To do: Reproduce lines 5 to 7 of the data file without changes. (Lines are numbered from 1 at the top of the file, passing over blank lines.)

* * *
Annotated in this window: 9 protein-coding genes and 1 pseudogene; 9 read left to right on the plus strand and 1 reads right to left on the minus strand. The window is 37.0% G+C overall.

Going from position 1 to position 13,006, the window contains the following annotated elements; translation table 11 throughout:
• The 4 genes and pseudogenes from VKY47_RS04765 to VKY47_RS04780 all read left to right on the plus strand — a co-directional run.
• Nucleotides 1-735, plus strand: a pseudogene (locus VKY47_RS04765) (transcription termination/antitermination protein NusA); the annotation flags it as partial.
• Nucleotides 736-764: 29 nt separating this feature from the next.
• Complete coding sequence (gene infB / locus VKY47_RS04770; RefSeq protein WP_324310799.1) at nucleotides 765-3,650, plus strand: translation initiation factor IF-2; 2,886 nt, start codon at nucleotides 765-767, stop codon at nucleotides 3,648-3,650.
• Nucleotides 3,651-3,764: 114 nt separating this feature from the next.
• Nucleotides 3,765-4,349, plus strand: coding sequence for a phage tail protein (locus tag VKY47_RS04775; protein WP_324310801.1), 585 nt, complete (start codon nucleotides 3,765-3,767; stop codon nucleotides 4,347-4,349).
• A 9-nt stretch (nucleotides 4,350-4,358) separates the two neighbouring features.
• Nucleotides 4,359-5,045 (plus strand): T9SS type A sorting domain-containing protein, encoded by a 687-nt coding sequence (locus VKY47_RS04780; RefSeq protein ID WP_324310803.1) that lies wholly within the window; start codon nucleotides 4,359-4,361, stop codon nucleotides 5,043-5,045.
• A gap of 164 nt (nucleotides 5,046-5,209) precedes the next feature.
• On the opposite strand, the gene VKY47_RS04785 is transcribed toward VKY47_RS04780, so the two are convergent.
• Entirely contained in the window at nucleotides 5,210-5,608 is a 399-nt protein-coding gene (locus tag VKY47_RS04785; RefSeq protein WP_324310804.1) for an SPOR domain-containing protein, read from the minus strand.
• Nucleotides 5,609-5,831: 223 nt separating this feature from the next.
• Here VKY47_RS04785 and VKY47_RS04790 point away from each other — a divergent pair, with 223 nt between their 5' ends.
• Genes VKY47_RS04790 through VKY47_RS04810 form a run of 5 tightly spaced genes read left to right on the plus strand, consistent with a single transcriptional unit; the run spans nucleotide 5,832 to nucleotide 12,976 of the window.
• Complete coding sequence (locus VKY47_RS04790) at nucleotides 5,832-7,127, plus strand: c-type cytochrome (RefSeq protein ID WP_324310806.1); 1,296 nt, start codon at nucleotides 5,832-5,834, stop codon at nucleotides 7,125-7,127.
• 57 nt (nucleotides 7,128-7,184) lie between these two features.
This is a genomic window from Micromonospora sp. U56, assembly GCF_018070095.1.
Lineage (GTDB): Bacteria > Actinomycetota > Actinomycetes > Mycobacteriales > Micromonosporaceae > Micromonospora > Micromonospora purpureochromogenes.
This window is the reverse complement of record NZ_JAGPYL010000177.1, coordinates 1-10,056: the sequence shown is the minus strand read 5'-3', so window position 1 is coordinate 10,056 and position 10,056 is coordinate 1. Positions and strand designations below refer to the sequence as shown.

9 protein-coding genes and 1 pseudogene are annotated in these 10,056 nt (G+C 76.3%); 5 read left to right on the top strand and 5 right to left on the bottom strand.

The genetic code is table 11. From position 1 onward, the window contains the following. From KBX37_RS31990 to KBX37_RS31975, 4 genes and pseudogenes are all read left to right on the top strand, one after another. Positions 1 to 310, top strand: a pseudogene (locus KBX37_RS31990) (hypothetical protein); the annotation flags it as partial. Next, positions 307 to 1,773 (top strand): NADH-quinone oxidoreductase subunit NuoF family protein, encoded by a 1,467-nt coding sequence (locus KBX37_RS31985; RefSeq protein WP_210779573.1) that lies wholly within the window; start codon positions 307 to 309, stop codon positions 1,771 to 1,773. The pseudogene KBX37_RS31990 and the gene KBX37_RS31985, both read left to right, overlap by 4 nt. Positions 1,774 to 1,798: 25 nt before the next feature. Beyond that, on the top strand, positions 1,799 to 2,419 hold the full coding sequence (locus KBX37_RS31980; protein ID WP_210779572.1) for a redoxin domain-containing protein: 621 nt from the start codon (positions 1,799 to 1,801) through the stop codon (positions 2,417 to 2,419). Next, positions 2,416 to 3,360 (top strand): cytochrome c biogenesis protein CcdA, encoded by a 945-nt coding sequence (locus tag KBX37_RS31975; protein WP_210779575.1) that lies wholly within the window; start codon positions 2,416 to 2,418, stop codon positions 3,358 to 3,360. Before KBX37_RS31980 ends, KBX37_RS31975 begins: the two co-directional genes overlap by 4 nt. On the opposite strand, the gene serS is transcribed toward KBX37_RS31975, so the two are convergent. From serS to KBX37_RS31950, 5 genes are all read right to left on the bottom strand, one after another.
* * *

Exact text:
• Nucleotides 736-764: 29 nt separating this feature from the next.
• Complete coding sequence (gene infB / locus VKY47_RS04770; RefSeq protein WP_324310799.1) at nucleotides 765-3,650, plus strand: translation initiation factor IF-2; 2,886 nt, start codon at nucleotides 765-767, stop codon at nucleotides 3,648-3,650.
• Nucleotides 3,651-3,764: 114 nt separating this feature from the next.